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Period Poverty: The Private Pandemic Society is Too Ashamed to Talk About

Menstruation is a taboo topic, so much so that period poverty faced by women, girls and those with periods gets swept under the rug.

“I knew I was going to start my period because I had been having cramps on and off for a few days. At the time, my mum didn’t have much money coming in and I felt guilty having to ask for money. Instead, I would roll up wads of tissue paper, and that would usually see me through. “It was only when I started my newspaper round at 13; I was able to afford the nice pads. They even had wings! Then, at 14, I switched to the pill and eventually, my periods stopped. No girl should be using hormonal contraceptive because they can’t afford the expense of good-quality period products”.

This is one of many stories from someone who has suffered from period poverty in the UK. Women, girls and those with periods have faced a secret global pandemic for decades.

Period poverty is where a person has no access to safe sanitary products. It also includes a lack of menstrual hygiene education and waste management. It becomes difficult to manage their periods with minimal finances and social stigma.

In one of the wealthiest societies, our friends, family, and neighbours are suffering. Those on the breadline must choose between their basic needs - food and sanitary products. They are being robbed of their dignity.

This is the hidden poverty in Britain. It is not difficult to see that sanitary items are often out of reach for many. Last year, Intimina, a menstrual cup brand, found that a woman spends £10.24 every month on pads and tampons; paired with the added cost for new underwear and almost five pounds for pain relief.

For the average reproductive lifetime (from 12 to 52), a person could spend up to £5000 for their periods. This equates to a year’s worth of work-related transport, wardrobe and other items. Like other forms of poverty in Britain, the primary cause of period poverty is the lack of financial aid. Yet, the stigma attached to periods is also having a more damaging effect on those who need help.

Girls rights charity, Plan International UK, researched how girls felt about their periods. They found that 48% of girls aged 14-21 feel embarrassed by their periods. A further 75% admitted they felt ashamed when purchasing sanitary products.

Unlike COVID-19, this pandemic isn’t new. It has taken a long time to be a part of poverty conversations over the years. Recent data revealed that 49 per cent of girls missed school because of period poverty. Adding on, 59 per cent of these young girls then made up lies or an alternative excuse about why they were absent.

Intimate health specialist, Dr Shirin Lakhani has found how common period poverty is. She said:

“In the UK, it’s believed that as many as 1 in 10 girls can’t afford to buy menstrual products. They also struggle to afford them which forces them to wear products for longer than is safe or hygienic”.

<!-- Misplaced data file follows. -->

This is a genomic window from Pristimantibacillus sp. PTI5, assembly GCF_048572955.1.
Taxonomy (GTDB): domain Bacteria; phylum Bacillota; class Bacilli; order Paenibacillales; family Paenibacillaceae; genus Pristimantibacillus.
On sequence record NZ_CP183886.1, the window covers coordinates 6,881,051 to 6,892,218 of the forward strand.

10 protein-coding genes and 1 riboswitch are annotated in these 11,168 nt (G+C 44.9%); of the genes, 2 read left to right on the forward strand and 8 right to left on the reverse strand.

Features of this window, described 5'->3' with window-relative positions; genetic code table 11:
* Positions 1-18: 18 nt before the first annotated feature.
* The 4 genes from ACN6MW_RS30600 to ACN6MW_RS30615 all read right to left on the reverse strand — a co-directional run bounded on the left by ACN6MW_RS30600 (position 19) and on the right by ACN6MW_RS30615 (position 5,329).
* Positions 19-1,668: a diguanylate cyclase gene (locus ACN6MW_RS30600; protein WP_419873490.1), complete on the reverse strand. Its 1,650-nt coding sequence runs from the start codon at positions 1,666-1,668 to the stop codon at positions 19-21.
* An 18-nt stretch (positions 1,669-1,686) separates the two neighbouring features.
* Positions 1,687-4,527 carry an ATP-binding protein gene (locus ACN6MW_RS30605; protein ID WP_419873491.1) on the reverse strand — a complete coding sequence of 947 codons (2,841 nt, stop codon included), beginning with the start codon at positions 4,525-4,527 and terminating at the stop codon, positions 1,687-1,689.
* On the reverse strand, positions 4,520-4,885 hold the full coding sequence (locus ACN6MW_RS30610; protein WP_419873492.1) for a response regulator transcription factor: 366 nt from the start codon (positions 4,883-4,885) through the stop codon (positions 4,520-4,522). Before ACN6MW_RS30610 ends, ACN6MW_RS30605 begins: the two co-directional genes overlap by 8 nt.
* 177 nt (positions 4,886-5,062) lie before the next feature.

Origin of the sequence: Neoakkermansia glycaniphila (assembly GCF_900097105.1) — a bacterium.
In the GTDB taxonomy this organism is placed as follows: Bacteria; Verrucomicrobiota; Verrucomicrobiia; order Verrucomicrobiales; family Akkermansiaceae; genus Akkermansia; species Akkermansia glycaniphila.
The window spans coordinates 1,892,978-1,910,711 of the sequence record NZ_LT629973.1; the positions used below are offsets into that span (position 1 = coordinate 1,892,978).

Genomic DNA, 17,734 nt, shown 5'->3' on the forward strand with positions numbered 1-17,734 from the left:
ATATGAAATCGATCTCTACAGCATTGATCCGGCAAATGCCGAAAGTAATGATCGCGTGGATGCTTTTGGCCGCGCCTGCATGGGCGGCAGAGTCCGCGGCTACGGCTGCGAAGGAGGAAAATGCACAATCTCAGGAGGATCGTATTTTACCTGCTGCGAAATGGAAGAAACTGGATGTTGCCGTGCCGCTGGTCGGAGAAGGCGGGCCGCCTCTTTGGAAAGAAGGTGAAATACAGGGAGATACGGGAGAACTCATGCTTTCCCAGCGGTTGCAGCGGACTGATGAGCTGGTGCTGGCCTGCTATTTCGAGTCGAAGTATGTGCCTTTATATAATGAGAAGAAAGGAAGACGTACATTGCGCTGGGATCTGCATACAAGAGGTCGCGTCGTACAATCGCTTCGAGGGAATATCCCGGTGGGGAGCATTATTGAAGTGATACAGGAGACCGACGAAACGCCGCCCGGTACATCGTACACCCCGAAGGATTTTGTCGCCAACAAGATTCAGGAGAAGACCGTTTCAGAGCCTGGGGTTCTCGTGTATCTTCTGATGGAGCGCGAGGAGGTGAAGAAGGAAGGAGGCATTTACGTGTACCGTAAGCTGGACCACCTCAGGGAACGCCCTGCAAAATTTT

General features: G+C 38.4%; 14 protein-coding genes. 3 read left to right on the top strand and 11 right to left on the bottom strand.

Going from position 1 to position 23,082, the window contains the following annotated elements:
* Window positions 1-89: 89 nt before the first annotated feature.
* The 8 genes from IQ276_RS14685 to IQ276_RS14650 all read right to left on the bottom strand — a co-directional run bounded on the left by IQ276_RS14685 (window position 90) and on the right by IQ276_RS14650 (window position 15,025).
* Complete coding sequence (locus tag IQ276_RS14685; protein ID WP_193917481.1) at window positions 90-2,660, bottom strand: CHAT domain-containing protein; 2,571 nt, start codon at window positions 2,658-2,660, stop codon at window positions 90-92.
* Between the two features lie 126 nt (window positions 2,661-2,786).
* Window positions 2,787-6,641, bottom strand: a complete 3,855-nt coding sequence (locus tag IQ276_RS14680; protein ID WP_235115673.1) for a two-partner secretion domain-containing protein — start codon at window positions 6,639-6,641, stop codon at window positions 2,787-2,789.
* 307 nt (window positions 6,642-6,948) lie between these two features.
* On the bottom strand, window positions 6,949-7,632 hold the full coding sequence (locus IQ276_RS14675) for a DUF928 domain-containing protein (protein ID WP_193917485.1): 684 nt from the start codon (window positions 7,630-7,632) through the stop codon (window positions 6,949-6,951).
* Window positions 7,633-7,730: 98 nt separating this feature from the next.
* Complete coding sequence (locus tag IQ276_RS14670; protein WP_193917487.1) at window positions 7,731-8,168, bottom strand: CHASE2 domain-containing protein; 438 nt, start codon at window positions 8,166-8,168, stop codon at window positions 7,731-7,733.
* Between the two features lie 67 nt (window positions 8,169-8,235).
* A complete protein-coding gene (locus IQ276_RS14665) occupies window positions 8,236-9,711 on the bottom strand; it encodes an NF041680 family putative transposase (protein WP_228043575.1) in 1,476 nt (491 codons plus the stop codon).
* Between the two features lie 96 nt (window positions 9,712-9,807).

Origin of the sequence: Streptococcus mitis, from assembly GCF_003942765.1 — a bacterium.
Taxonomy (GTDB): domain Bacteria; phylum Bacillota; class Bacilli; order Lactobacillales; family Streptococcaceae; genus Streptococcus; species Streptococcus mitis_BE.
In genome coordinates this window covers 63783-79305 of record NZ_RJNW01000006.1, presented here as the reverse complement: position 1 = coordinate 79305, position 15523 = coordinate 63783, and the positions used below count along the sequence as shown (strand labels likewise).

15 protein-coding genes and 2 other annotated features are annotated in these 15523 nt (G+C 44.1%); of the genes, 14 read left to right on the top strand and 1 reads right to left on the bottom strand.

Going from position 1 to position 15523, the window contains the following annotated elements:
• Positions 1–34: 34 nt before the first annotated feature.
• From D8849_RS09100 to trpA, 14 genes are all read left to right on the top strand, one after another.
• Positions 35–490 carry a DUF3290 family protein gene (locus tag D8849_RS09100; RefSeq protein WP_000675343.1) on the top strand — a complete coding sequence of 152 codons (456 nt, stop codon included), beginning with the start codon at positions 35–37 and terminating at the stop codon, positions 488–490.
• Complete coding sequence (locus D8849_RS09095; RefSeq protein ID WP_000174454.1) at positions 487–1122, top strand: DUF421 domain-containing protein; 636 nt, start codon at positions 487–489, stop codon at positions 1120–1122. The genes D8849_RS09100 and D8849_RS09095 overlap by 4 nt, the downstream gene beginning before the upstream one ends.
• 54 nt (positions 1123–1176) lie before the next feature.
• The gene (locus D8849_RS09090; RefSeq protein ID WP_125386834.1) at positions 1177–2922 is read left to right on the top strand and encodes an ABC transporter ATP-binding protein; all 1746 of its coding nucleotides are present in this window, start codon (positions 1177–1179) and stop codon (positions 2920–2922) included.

Also, Plan International UK that period poverty lead to 140,000 children missing school in one year. Dr Shirin Lakhani said:

“Girls missing school because of period poverty is unthinkable. It can have a profound effect on education and the taboo surrounding it can affect a child’s future success”.

Molly Fenton, a young activist from Cardiff, has raised awareness of period poverty. According to Molly, there haven’t been enough progressive steps to end period poverty.

“It’s still not sorted out. The tampon tax abolishment is great, but this campaign was about even before I knew of period poverty”.

The 17-year-old student is the founder of the Love Your Period Instagram account. It promotes period positivity and education for young girls like herself.

Also, she is a member of the Welsh Government’s Period Dignity round table. This scheme aims to tackle period poverty in schools.

“The way I see it, it’s my job not to say ‘Oh great, it’s sorted’. I’ve got to find the picky bits and try and sort them out”.

The story above is from the journal Girlhood: The Story. Maria Purcell, The Hood co-founder, created the journal to support those with periods. It encompasses a variety of period stories from inspirational women and menstrual education. She said:

“My niece started her period when she was nine. I wanted to find her something that would support her at such an early age. I couldn’t find anything, so my co-founder and I made our own”.

Maria believes that we are heading towards a future free of period poverty, but there is still more work to do.

“Now, we are making the right steps, but there needs to be more change. We need to apply pressure on the policymakers and keep it at the top of the agenda”.

Molly also hopes that there is a future without period poverty. But this is only possible if we remove the stigma around periods.

“We need to sit down and have a sensible conversation without any embarrassment. I’ve said from the beginning; the stigma is the issue. We could be a lot further forward if people weren’t so embarrassed”.

Young girls and those with periods shouldn’t have to miss school because of the burden of their biology. Furthermore, women should not have to fear losing their job because they called in sick for work. Adding on, no one should face the choice between having gas and electric or period products.

In 21st Century Britain, we are failing our girls, women and those with periods. Ending period poverty should not be like getting blood from a stone.

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